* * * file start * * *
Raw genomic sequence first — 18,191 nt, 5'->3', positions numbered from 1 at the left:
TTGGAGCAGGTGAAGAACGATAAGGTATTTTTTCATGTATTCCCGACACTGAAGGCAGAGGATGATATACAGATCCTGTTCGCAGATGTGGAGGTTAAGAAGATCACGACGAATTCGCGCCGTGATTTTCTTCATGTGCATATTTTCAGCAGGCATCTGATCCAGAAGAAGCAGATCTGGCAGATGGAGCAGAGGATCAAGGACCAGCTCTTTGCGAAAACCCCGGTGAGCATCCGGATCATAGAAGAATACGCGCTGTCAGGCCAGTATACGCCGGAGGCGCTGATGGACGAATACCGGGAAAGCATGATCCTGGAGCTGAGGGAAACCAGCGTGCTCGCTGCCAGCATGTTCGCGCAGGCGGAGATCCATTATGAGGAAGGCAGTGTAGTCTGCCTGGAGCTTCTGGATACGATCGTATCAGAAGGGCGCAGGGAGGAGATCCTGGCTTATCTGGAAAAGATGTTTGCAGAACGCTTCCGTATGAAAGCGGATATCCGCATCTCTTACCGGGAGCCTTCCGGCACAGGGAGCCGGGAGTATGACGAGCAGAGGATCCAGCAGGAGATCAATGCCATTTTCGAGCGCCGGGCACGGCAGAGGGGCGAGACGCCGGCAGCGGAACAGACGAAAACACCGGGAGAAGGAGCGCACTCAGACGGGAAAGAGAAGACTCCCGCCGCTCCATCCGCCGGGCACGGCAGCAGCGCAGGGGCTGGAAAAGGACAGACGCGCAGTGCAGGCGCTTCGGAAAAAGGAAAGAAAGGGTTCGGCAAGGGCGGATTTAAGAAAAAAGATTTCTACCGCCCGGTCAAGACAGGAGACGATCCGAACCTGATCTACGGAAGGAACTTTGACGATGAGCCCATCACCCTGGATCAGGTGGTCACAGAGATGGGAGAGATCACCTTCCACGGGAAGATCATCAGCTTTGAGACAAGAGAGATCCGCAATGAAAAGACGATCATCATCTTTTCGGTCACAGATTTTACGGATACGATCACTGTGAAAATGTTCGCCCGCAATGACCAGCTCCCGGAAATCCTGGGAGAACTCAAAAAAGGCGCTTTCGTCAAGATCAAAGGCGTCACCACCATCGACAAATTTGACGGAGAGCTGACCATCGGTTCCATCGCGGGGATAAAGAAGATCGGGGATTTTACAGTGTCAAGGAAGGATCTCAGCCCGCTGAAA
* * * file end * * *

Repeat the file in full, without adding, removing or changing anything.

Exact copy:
Raw genomic sequence first — 18,191 nt, 5'->3', positions numbered from 1 at the left:
TTGGAGCAGGTGAAGAACGATAAGGTATTTTTTCATGTATTCCCGACACTGAAGGCAGAGGATGATATACAGATCCTGTTCGCAGATGTGGAGGTTAAGAAGATCACGACGAATTCGCGCCGTGATTTTCTTCATGTGCATATTTTCAGCAGGCATCTGATCCAGAAGAAGCAGATCTGGCAGATGGAGCAGAGGATCAAGGACCAGCTCTTTGCGAAAACCCCGGTGAGCATCCGGATCATAGAAGAATACGCGCTGTCAGGCCAGTATACGCCGGAGGCGCTGATGGACGAATACCGGGAAAGCATGATCCTGGAGCTGAGGGAAACCAGCGTGCTCGCTGCCAGCATGTTCGCGCAGGCGGAGATCCATTATGAGGAAGGCAGTGTAGTCTGCCTGGAGCTTCTGGATACGATCGTATCAGAAGGGCGCAGGGAGGAGATCCTGGCTTATCTGGAAAAGATGTTTGCAGAACGCTTCCGTATGAAAGCGGATATCCGCATCTCTTACCGGGAGCCTTCCGGCACAGGGAGCCGGGAGTATGACGAGCAGAGGATCCAGCAGGAGATCAATGCCATTTTCGAGCGCCGGGCACGGCAGAGGGGCGAGACGCCGGCAGCGGAACAGACGAAAACACCGGGAGAAGGAGCGCACTCAGACGGGAAAGAGAAGACTCCCGCCGCTCCATCCGCCGGGCACGGCAGCAGCGCAGGGGCTGGAAAAGGACAGACGCGCAGTGCAGGCGCTTCGGAAAAAGGAAAGAAAGGGTTCGGCAAGGGCGGATTTAAGAAAAAAGATTTCTACCGCCCGGTCAAGACAGGAGACGATCCGAACCTGATCTACGGAAGGAACTTTGACGATGAGCCCATCACCCTGGATCAGGTGGTCACAGAGATGGGAGAGATCACCTTCCACGGGAAGATCATCAGCTTTGAGACAAGAGAGATCCGCAATGAAAAGACGATCATCATCTTTTCGGTCACAGATTTTACGGATACGATCACTGTGAAAATGTTCGCCCGCAATGACCAGCTCCCGGAAATCCTGGGAGAACTCAAAAAAGGCGCTTTCGTCAAGATCAAAGGCGTCACCACCATCGACAAATTTGACGGAGAGCTGACCATCGGTTCCATCGCGGGGATAAAGAAGATCGGGGATTTTACAGTGTCAAGGAAGGATCTCAGCCCGCTGAAA